Obstructive sleep apnoea (OSA) is a common disorder characterized by repetitive episodes of nocturnal breathing cessation due to upper airway collapse. OSA causes severe symptoms, such as excessive daytime somnolence, and is associated with a significant cardiovascular morbidity and mortality. Different treatment options are now available for an effective management of this disease. After more than three decades from its first use, continuous positive airway pressure (CPAP) is still recognized as the gold standard treatment. Nasal CPAP (nCPAP) is highly effective in controlling symptoms, improving quality of life and reducing the clinical sequelae of sleep apnoea. Other positive airway pressure modalities are available for patients intolerant to CPAP or requiring high levels of positive pressure. Mandibular advancement devices, particularly if custom made, are effective in mild to moderate OSA and provide a viable alternative for patients intolerant to CPAP therapy. The role of surgery remains controversial. Uvulopalatopharyngoplasty is a well established procedure and can be considered when treatment with CPAP has failed, whereas maxillar-mandibular surgery can be suggested to patients with a craniofacial malformation. A number of minimally invasive procedures to treat snoring are currently under evaluation. Weight loss improves symptoms and morbidity in all patients with obesity and bariatric surgery is an option in severe obesity. A multidisciplinary approach is necessary for an accurate management of the disease.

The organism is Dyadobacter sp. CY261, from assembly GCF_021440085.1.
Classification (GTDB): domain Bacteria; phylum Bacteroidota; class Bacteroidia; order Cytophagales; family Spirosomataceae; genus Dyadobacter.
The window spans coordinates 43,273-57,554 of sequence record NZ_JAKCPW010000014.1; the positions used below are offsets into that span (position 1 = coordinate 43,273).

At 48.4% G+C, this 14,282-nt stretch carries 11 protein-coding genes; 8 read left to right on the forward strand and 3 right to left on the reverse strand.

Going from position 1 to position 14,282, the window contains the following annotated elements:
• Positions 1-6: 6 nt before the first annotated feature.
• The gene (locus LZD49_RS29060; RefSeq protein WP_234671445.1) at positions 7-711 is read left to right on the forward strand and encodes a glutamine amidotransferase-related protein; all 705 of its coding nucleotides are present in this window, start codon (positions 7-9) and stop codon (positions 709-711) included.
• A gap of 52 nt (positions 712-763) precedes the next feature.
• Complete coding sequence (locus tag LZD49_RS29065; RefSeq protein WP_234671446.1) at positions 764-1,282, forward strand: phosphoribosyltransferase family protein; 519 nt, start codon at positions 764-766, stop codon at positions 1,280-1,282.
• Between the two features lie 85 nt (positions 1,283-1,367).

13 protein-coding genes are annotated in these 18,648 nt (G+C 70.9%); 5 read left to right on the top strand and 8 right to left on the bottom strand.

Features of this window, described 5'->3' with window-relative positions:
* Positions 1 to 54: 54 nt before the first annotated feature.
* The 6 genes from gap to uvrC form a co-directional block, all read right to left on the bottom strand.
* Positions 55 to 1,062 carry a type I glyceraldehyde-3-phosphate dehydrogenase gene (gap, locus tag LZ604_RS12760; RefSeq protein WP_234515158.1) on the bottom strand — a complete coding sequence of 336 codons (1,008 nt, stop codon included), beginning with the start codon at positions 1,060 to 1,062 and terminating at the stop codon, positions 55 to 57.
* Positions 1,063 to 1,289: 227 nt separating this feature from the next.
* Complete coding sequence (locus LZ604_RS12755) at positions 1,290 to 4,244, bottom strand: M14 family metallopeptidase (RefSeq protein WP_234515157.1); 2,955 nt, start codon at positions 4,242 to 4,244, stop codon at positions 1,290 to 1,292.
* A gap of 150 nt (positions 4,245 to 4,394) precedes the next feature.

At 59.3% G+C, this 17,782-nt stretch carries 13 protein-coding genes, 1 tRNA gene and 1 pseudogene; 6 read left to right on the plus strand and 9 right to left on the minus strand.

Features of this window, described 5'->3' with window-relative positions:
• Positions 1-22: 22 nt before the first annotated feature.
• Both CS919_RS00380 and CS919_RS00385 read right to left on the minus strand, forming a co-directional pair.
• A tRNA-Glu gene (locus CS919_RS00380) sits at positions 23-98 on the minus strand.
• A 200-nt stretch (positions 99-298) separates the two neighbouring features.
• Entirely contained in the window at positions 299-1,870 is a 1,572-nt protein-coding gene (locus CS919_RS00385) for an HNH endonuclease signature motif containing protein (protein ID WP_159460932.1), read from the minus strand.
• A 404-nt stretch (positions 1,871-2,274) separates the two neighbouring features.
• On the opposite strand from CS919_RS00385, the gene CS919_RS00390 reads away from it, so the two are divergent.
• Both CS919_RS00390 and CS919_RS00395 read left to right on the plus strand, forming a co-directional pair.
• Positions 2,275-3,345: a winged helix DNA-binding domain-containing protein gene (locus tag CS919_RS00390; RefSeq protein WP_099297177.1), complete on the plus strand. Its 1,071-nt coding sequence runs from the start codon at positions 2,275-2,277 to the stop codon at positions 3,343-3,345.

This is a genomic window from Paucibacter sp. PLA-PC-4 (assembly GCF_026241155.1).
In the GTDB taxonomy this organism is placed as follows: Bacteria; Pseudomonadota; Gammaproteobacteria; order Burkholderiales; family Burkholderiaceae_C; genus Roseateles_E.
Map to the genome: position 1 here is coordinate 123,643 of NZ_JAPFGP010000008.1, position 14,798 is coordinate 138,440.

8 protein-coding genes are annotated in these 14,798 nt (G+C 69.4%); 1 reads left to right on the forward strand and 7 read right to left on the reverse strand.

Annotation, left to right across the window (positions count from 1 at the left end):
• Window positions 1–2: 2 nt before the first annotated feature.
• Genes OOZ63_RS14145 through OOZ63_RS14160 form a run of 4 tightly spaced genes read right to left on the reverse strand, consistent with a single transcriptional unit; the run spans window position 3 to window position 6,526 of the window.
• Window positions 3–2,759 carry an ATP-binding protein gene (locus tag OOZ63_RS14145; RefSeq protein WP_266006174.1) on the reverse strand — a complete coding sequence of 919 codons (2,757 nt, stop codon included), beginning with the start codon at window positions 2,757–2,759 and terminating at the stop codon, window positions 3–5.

Keywords: continuous positive airway pressure; obstructive sleep apnoea; oral appliance; positional therapy; uvulopalatopharyngoplasty.